The movie also contains far too many moments where characters say or do things that would never make sense in the real world in order to advance the plot. Dumb decisions are made, people speak when they should stay silent or vice versa, characters spout exposition because the story has no other way to provide that information to the audience. It takes the audience right out of the movie, and even if suspension of disbelief was possible, why would anyone want to identify with a universe in which basic self-preservation instincts don't seem to exist?

Even the best thing about the original movie — Fred Gwynne's iconic performance as Jud Crandall, the quotable, kindly old neighbor with a thick Maine accent — doesn't really work here. John Lithgow inherits the Crandall role and tries his best, but his character falls flat right alongside his counterparts. The new "Pet Sematary" doesn't seem particularly interested in developing its characters — a mistake for a horror film that should be drawing its scares psychologically, as much of King's written work does. Instead it focuses on philosophy, but the film's heart doesn't really seem to be in it. When Crandall famously tells Creed in every "Pet Sematary" incarnation that "sometimes dead is better," he is making a broader point about accepting death even when it is particularly cruel or tragic. There is wisdom to that idea, and when applied to the premise of a horror movie, it provides writers with the opportunity to explore themes like grief, hubris and the search for meaning in life and death.

Yet the new "Pet Sematary" spends so much time packing in jump scares, it never devotes the time to the characters that could make any of those themes work out. Indeed, aside from occasionally referencing that Louis is an atheist while Rachel believes in an afterlife, it doesn't even bother adding payoffs to the philosophical questions it sets up. The shame of it is that a great horror film could have been made by focusing on those elements. But this is mainstream Hollywood we're talking about. If they can get away with jump scares, they'll give you jump scares.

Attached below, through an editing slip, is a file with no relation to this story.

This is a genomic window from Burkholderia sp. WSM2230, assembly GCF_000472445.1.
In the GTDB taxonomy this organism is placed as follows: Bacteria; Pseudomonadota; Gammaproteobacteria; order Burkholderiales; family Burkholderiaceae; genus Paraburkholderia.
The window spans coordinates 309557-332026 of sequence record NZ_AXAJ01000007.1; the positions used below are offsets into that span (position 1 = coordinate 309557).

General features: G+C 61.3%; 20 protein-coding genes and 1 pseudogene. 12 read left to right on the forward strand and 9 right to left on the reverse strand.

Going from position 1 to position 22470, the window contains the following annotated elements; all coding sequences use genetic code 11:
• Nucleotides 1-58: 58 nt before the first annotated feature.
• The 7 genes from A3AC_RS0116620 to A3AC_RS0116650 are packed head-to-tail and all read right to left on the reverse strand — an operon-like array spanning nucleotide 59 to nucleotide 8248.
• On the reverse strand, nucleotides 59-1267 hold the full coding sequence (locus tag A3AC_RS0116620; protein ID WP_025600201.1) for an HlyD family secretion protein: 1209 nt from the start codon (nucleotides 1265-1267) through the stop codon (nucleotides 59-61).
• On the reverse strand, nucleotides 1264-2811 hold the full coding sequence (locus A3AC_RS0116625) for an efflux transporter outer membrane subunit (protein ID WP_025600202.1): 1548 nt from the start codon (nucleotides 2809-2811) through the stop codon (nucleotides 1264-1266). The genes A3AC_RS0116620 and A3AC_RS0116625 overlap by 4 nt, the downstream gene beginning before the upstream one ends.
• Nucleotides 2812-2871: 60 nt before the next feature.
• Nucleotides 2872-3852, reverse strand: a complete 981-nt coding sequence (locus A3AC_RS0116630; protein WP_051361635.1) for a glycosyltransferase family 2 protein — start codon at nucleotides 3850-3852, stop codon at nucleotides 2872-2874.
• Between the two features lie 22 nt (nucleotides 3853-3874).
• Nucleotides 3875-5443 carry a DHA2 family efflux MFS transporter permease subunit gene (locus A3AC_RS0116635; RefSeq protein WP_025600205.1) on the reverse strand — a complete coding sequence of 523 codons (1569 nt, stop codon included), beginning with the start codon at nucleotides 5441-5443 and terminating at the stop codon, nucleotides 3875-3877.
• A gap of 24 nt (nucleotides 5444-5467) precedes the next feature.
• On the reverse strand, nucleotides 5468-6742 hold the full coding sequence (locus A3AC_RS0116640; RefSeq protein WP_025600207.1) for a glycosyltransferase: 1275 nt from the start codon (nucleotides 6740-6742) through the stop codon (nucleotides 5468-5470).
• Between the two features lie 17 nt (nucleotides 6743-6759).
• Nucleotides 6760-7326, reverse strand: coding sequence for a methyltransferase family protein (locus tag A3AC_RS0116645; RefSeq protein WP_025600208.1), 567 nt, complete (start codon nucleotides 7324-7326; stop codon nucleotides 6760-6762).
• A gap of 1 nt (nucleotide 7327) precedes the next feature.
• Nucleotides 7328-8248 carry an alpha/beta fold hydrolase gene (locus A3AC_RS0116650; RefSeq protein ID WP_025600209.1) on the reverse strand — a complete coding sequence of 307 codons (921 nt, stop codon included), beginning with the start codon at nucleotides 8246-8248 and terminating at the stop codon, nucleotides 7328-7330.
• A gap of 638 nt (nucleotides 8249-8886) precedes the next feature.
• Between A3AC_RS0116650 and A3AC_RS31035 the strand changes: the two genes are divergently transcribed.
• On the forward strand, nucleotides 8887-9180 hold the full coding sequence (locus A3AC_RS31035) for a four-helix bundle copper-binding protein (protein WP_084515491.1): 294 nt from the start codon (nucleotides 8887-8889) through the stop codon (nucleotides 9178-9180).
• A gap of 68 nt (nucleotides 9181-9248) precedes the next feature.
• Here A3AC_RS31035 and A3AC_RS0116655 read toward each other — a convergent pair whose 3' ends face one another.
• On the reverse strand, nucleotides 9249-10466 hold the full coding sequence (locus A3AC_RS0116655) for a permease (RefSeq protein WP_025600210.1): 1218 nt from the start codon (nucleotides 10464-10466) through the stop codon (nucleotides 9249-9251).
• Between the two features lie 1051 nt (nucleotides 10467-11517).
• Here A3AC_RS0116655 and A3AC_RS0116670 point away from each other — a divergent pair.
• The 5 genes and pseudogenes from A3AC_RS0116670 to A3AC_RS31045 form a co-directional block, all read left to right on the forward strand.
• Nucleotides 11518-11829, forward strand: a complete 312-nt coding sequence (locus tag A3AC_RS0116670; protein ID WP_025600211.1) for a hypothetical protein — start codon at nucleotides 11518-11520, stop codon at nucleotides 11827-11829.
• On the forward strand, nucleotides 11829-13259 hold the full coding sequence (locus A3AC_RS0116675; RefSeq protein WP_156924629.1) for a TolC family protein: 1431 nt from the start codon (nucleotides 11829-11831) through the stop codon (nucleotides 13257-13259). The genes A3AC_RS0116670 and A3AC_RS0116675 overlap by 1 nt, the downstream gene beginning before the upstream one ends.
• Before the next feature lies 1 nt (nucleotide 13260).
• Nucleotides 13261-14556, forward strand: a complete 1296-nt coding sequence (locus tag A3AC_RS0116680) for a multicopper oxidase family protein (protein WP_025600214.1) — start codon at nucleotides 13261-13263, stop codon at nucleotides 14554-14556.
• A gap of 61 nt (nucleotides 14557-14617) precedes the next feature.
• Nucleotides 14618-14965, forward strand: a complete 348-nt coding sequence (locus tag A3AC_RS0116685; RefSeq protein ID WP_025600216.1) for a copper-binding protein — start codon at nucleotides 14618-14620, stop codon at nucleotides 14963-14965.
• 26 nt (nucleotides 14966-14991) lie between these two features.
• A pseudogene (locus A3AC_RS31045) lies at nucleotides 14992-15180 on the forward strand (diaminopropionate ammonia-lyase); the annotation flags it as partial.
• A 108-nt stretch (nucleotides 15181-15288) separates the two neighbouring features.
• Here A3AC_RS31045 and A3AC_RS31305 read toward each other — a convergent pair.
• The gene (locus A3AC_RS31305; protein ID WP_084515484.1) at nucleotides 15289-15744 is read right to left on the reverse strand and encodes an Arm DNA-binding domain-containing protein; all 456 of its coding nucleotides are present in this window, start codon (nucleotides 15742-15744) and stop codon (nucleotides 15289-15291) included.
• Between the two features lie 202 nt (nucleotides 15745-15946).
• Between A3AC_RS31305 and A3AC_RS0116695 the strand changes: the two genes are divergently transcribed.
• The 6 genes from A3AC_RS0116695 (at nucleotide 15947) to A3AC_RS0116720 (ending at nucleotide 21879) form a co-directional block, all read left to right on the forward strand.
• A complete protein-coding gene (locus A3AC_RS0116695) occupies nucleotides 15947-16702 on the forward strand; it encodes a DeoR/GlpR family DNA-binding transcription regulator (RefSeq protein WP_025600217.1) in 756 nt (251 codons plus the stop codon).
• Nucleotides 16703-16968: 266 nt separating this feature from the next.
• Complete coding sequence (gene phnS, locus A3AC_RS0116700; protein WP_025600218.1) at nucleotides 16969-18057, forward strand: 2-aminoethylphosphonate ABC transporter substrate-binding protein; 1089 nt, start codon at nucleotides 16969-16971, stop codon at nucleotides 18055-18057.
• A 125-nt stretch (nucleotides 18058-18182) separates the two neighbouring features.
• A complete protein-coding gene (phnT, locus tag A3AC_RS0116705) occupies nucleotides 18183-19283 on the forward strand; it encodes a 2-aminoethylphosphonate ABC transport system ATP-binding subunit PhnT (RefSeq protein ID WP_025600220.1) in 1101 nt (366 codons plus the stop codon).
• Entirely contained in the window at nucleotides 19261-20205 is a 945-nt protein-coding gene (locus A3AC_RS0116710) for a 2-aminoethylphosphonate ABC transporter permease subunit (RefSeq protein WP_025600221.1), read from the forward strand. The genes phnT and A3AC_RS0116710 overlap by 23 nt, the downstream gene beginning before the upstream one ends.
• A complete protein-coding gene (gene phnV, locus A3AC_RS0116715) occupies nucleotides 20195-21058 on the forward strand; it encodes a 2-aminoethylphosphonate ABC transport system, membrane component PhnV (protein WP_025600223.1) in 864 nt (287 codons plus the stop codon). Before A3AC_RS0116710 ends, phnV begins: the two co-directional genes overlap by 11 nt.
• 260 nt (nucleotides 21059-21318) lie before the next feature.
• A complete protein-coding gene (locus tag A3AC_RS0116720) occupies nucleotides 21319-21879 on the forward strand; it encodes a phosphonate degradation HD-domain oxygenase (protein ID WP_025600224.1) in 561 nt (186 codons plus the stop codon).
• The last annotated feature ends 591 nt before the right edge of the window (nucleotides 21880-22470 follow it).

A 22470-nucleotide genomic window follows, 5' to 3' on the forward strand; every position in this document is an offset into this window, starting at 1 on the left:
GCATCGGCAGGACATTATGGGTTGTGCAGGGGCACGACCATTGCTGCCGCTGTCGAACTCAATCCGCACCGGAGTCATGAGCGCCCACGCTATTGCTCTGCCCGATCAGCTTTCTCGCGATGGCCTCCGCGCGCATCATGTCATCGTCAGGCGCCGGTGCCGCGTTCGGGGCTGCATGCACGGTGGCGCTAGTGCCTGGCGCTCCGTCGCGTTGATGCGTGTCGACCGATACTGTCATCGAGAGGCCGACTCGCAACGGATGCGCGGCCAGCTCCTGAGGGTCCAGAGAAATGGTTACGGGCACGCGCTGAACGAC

"Pet Sematary" lacks the overwrought silliness of the original, which gave it a certain charm, and has none of its iconic moments nor original ones to replace them. The Rotten Tomatoes scores may insist that first is worse, but watching Fred Gwynne nail a Maine accent and spout cheesy dialogue is much more entertaining than this movie's monotonous series of lame jump scares. I'll take so-bad-it's good over boring any day.

Matthew Rozsa

Matthew Rozsa is a staff writer for Salon. He holds an MA in History from Rutgers University-Newark and is ABD in his PhD program in History at Lehigh University. His work has appeared in Mic, Quartz and MSNBC.

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All Salon Culture Dead Is Better Fred Gwynne John Lithgow Jud Crandall Pet Sematary Stephen King